“This is Christ’s body, broken for you.” A brother in Christ waited in the communion line. As I prepared to serve him the bread and readied those words in my mouth, I remembered how I’d heard him time and again attempt to delegitimize the concerns of black Americans, to bemoan black cries for mercy as inconveniences. I understood that we were not dear to him even though he might say I was. We were not as important to him as his allegiance to his ideological camp. At every opportunity, he’d subordinated the concerns of the black community to other issues he claimed most robustly upheld the dignity and preciousness of life. His love for black life was caveat-laden.
Despite my discomfort, I delivered my lines as he reached for the bread in my hands, “This is Christ’s body, broken for you.” Though they had been spoken countless times to countless people, this time these words hit differently. In that sacred space between bone and marrow that only God’s truth can touch, the brokenness of Christ’s body became an adhesive. It spoke to a reality transcending my discomfort that urged me to see my neighbor as more than just opposition.
It was unsettling to serve communion to someone who felt more like foe than friend. And yet this sacred meal set by our shared savior spoke to this very relationship—about how we shouldn’t be surprised by a broken world even while we grieve it, about how we are united as brothers and sisters in Christ, and about how our hope and power to practice sacrificial love came only at Christ’s expense. Christ’s broken body made family of foe.
In fact, Christ’s body was broken for those yelling “crucify him.” His body was not broken for friends—after all, apart from his broken body, where could a true friend of his be found? He died for people who, if not for his broken body, would have opposed him to the end. Romans 5:8 says, “But God demonstrates his own love for us in this: While we were still sinners, Christ died for us.” He knew how it felt to offer his body to his enemies. And in that he knew how I felt. In instituting that gesture of memorial and participation at his table, Christ also knew that his broken body alone could heal and unite us, first to himself and consequently to each other. And so, in those words, “This is Christ’s body, broken for you,” I found and find my motivation for loving anyway, bearing anyway, and for seeing this brother as having been brought near to both Christ and me.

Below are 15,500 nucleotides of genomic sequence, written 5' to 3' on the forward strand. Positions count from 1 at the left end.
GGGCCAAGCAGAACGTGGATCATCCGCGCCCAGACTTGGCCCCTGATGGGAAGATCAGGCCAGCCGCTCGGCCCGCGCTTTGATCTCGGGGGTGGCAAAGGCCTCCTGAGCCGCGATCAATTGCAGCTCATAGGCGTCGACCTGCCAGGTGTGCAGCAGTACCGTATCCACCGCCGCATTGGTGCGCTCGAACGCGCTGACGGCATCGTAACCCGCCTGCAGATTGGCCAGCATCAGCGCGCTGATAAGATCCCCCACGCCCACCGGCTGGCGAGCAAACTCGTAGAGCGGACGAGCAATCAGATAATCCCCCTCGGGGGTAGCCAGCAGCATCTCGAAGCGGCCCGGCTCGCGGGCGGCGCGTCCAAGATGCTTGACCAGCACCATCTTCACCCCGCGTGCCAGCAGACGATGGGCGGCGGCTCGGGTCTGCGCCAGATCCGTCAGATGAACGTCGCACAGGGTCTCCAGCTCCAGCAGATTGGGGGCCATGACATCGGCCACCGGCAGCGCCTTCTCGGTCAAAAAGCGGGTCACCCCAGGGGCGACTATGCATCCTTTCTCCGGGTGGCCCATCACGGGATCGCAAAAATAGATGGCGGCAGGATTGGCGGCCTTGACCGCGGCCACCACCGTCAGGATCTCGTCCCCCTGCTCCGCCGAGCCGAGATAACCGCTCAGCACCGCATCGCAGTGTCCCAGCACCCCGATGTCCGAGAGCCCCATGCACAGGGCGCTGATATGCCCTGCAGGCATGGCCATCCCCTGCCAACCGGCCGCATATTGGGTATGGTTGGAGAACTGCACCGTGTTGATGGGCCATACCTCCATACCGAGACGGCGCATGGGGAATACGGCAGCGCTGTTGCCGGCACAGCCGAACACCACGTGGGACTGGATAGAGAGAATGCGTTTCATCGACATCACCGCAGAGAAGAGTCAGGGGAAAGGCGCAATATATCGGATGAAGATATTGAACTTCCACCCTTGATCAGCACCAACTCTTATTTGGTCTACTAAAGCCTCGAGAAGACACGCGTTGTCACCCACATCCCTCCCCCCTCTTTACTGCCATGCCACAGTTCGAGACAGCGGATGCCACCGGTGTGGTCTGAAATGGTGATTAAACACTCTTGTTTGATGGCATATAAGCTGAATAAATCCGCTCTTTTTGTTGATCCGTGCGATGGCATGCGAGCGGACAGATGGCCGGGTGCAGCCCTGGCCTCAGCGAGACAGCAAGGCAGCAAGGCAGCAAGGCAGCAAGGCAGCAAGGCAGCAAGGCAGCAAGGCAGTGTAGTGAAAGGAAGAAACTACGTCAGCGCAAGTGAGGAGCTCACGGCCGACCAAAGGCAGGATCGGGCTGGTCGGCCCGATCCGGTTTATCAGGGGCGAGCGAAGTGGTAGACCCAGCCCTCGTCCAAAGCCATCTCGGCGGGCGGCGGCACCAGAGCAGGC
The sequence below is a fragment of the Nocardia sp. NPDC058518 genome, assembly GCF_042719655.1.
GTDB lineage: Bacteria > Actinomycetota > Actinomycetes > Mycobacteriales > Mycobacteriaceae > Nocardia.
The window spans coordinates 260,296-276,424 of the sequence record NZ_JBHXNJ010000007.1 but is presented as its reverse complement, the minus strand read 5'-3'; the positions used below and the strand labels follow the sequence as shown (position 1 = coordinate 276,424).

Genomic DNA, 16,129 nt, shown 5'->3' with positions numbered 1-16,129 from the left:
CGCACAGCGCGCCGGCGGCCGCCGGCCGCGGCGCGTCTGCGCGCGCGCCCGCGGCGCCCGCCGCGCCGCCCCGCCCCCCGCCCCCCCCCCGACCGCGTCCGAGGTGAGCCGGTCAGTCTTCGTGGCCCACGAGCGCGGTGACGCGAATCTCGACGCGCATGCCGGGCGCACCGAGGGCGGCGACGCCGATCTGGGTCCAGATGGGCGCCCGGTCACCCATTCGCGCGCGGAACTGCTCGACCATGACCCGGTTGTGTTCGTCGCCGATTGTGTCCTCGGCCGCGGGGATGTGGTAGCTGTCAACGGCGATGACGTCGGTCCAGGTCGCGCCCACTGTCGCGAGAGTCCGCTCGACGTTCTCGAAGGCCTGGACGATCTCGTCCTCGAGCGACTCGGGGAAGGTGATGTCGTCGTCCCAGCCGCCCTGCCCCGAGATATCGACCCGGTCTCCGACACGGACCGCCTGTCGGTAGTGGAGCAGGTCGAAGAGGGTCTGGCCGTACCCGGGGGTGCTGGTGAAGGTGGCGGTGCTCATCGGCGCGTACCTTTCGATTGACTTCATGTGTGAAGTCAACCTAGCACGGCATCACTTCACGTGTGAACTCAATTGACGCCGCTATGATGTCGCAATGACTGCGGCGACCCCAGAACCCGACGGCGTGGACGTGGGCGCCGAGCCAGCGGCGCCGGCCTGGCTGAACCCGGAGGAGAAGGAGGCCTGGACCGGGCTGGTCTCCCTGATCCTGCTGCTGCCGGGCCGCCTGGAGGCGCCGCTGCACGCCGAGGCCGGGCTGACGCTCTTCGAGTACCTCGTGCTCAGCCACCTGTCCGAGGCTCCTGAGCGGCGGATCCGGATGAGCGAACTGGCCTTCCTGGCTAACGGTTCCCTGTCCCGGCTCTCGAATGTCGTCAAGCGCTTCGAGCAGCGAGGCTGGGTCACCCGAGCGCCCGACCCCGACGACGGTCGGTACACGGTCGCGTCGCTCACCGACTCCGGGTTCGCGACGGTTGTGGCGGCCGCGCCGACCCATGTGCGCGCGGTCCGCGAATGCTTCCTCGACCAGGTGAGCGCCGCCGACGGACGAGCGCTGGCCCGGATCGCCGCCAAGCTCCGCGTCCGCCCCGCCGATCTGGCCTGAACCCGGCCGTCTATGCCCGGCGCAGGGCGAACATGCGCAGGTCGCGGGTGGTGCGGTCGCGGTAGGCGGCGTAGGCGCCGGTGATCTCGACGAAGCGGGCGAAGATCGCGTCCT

So often we think of communion as an individual act of remembrance done corporately. But it is a corporate act, as there is one body, one bread, one cup. 1 Corinthians 10:16–17 says, “Is not the cup of blessing that we bless a participation in the blood of Christ? And is not the bread that we break a participation in the body of Christ? Because there is one loaf, we who are many are one body; for we all partake of the one loaf.” This includes those who have not yet learned to see me as Christ sees me, whether that is due to my race or gender or ability and whether we have a label for this disparity of sight or not. My love for him was not to be caveat-laden. Rather, the table forces me to see my neighbor and my “opponent” in Christ as Christ sees them even as I wait for them to do the same.
- Pray for a deepening awareness of the richness of communion and especially its implications for race relations.
- Pray that the realities secured for us through the broken body of Christ would manifest itself in cross-cultural relationships.
- Pray that conviction over ways we contribute to division in the body of Christ would accompany our taking of communion.